The Only Exit “Strategy” Is IPO
A few times a week, I am sent a deck or exec summary that includes an “Exit Strategy”. The slide sometimes references a nice acquisition by an adjacent company, or a prior competitor or player in the space. It’s all fine and good, though I recommend just passing on making one of these slides. They often suggest you aren’t really Going Big. Which is OK … but it’s not what VCs and investors want to see.
But there’s a more important point here. Exits are rare in general. Big acquisitions don’t happen every day.
For a particularly visceral summary of that, looks at Dan Primack’s recent summary of Apple’s top acquisitions here. There ain’t many big ones for a company as big as Apple:
This is Apple we are talking about. Apple is closing in on a One Trillion Dollar market cap. It can buy anything. And this is a company founded in 1975. What are your odds of getting acquired for $1b+ from Apple? Apparently — about Once Every 42 Years, at least at the moment.
Now that’s Apple. Salesforce, Facebook, Cisco, and others have been more acquisitive. But my meta point is you can’t count on anything.
Box hasn’t made a material acquisition yet, nor has Hubspot, or Twilio, or New Relic, or any of the New Class of $3b+ market cap SaaS companies (more on that group of companies here). Yes, they will do small deals, and maybe once they cross $10b in market cap, do bigger deals. It took Salesforce quite a while (see below). Atlassian bought Trello for $450m (wow) — but that was 10% of their market cap at the time. How many deals are you gonna do where you spend 10% of your market cap? Few. Very few.
So lots of things can happen if you build a great company. Many folks may well want to buy you, and if you get big and capital efficient, Private Equity will likely knock on your door (more on that here). But is that a strategy? Something you can build to with intent? I’m not so sure. There aren’t enough big acquisitions in SaaS. So there’s only one “exit” strategy that is a true strategy. IPO.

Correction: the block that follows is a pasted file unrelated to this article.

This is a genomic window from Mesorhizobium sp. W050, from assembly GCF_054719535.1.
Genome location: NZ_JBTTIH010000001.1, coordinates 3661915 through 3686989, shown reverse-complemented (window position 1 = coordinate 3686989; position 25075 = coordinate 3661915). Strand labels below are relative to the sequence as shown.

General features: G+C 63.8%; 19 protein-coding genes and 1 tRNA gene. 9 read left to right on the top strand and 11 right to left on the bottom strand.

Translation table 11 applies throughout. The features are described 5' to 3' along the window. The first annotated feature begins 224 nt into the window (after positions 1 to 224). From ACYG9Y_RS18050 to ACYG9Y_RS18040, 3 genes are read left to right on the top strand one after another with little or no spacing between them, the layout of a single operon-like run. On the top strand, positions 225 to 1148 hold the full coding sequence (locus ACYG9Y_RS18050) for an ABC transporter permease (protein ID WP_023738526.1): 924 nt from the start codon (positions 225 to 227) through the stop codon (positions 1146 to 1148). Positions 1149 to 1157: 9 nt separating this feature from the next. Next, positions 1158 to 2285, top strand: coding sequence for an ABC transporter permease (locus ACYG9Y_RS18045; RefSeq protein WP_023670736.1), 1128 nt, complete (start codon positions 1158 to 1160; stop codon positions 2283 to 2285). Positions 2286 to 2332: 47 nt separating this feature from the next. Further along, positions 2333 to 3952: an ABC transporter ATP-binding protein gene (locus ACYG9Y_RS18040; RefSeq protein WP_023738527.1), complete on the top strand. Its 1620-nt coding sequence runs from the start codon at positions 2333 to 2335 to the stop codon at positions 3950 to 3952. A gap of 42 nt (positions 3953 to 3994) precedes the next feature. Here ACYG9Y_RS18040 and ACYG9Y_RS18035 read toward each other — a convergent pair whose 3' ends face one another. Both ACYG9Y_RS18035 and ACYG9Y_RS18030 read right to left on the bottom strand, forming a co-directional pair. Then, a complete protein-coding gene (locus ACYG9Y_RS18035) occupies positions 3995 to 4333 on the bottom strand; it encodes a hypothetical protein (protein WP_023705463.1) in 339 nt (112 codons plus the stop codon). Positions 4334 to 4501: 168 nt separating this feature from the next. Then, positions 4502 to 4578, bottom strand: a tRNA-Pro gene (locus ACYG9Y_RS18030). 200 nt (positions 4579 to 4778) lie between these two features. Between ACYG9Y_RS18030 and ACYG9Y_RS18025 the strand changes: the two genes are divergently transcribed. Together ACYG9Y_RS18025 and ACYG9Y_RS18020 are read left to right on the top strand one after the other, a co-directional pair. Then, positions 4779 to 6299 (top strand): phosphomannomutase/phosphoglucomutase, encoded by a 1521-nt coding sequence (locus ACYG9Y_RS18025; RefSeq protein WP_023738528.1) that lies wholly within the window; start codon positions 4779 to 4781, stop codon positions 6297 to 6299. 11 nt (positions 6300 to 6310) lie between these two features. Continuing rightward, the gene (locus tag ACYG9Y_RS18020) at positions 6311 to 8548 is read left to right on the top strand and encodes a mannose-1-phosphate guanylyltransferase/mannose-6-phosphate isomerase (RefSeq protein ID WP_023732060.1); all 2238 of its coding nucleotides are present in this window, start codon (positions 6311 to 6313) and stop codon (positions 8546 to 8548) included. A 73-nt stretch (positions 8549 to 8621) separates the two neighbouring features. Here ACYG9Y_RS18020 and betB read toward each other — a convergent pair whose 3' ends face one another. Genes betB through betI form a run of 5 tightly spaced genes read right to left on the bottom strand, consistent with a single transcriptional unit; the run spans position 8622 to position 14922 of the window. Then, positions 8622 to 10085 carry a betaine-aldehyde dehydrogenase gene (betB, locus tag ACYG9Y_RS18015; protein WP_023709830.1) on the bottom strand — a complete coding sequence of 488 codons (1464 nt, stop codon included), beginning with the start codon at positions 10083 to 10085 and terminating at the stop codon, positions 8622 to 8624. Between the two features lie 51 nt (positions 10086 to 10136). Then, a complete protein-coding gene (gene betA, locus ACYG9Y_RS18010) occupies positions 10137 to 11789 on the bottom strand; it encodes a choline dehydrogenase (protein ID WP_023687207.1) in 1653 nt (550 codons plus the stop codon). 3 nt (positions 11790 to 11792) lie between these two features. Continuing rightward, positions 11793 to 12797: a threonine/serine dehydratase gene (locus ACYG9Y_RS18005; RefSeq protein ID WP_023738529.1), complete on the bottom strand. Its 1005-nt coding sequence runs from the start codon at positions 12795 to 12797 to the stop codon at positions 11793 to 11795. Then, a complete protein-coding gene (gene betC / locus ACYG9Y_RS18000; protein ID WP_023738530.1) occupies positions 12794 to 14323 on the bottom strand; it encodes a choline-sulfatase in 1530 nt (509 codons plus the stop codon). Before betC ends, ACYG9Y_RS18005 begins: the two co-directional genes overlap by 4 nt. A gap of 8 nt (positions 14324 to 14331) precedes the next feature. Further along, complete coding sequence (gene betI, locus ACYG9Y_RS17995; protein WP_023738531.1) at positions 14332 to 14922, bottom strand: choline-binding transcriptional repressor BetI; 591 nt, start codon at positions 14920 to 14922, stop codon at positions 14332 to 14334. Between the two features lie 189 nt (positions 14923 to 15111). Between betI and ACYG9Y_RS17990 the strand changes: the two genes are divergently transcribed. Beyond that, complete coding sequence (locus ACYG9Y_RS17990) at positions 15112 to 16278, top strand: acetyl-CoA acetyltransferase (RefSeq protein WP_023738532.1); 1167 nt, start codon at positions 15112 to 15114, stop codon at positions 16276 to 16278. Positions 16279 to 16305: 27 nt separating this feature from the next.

Or just run the company, period. And see what happens.
But if you don’t at least plan around trying to go from $1m to $100m in 7-10 years (so you have a shot to IPO after that), you’re betting on an exit “strategy” that may work — but that is mostly out of your control.
Acquisitions aren’t totally random, of course. Both my start-ups as founder, and the first startup I joined as an executive, were acquired by “logical” acquirers. But those same acquirers passed on acquiring 1000 other M&A candidates. You can bend the odds in your favor. But you can’t control who and what Benioff or Zuck want to buy, at the end of the day. And unless you know them personally, it’s almost impossible to know what their true strategy is. Companies don’t buy other companies. CEOs and SVPs do the buying, and they pick based on their personal priorities.
So the only exit strategy you can own is your own. IPO. All you need to accomplish that semi-impossible mission is top, top tier metrics.
At least think about how maybe, someday, you can get there. To $100m ARR and beyond.
And see where that discussion and analysis takes you.